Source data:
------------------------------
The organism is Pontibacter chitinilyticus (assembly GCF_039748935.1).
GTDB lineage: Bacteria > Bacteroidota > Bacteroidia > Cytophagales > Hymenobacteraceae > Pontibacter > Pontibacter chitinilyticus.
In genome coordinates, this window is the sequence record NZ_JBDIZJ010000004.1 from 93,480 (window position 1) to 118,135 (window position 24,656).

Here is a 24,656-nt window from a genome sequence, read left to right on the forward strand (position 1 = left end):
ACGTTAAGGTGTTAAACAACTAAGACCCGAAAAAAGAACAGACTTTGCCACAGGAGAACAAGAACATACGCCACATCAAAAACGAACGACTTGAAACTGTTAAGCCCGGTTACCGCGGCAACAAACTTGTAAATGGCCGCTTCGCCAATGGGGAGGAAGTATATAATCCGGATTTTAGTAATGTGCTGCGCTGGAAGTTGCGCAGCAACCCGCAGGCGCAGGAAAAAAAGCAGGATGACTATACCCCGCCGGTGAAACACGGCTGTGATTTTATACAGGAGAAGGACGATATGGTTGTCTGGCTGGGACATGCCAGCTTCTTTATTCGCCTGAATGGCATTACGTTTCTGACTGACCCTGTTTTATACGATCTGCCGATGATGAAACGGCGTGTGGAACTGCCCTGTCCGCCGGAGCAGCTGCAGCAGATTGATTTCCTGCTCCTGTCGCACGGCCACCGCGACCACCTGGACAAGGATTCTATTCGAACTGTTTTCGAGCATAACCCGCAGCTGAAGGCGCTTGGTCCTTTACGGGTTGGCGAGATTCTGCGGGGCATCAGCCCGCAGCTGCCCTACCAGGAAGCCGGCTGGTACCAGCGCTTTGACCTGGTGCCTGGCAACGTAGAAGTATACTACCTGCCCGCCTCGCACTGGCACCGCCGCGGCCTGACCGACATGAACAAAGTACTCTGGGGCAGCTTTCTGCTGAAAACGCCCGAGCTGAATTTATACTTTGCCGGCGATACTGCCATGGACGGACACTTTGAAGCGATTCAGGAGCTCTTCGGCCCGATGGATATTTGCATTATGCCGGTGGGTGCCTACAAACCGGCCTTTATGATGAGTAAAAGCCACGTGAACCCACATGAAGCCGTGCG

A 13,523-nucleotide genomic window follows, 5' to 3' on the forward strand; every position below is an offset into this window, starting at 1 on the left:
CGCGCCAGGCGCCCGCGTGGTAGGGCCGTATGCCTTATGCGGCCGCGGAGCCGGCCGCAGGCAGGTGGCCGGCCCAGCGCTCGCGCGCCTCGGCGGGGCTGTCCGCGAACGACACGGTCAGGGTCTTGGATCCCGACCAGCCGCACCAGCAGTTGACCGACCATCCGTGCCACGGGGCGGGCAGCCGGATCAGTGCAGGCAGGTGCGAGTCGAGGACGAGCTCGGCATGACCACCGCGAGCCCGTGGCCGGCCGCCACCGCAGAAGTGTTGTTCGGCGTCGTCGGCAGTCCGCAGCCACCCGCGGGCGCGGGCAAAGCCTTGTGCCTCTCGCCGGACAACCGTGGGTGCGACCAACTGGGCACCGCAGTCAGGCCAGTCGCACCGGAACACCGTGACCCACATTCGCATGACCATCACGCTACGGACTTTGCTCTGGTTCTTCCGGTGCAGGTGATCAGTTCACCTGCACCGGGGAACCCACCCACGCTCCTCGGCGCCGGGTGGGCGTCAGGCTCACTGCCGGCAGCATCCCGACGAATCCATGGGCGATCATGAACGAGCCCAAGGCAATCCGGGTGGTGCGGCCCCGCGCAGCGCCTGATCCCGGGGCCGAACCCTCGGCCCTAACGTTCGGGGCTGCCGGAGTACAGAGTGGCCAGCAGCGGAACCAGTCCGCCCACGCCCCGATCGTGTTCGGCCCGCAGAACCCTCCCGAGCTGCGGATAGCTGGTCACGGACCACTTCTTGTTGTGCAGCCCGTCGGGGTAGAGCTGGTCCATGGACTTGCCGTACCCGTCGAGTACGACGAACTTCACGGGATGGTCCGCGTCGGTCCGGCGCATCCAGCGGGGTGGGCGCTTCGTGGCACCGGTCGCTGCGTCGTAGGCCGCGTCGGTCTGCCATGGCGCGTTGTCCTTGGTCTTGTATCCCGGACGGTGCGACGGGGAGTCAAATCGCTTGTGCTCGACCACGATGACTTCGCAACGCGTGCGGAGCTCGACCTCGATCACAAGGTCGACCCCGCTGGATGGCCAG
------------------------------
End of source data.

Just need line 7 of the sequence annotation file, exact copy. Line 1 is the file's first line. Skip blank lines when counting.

CGCGCCAGGCGCCCGCGTGGTAGGGCCGTATGCCTTATGCGGCCGCGGAGCCGGCCGCAGGCAGGTGGCCGGCCCAGCGCTCGCGCGCCTCGGCGGGGCTGTCCGCGAACGACACGGTCAGGGTCTTGGATCCCGACCAGCCGCACCAGCAGTTGACCGACCATCCGTGCCACGGGGCGGGCAGCCGGATCAGTGCAGGCAGGTGCGAGTCGAGGACGAGCTCGGCATGACCACCGCGAGCCCGTGGCCGGCCGCCACCGCAGAAGTGTTGTTCGGCGTCGTCGGCAGTCCGCAGCCACCCGCGGGCGCGGGCAAAGCCTTGTGCCTCTCGCCGGACAACCGTGGGTGCGACCAACTGGGCACCGCAGTCAGGCCAGTCGCACCGGAACACCGTGACCCACATTCGCATGACCATCACGCTACGGACTTTGCTCTGGTTCTTCCGGTGCAGGTGATCAGTTCACCTGCACCGGGGAACCCACCCACGCTCCTCGGCGCCGGGTGGGCGTCAGGCTCACTGCCGGCAGCATCCCGACGAATCCATGGGCGATCATGAACGAGCCCAAGGCAATCCGGGTGGTGCGGCCCCGCGCAGCGCCTGATCCCGGGGCCGAACCCTCGGCCCTAACGTTCGGGGCTGCCGGAGTACAGAGTGGCCAGCAGCGGAACCAGTCCGCCCACGCCCCGATCGTGTTCGGCCCGCAGAACCCTCCCGAGCTGCGGATAGCTGGTCACGGACCACTTCTTGTTGTGCAGCCCGTCGGGGTAGAGCTGGTCCATGGACTTGCCGTACCCGTCGAGTACGACGAACTTCACGGGATGGTCCGCGTCGGTCCGGCGCATCCAGCGGGGTGGGCGCTTCGTGGCACCGGTCGCTGCGTCGTAGGCCGCGTCGGTCTGCCATGGCGCGTTGTCCTTGGTCTTGTATCCCGGACGGTGCGACGGGGAGTCAAATCGCTTGTGCTCGACCACGATGACTTCGCAACGCGTGCGGAGCTCGACCTCGATCACAAGGTCGACCCCGCTGGATGGCCAG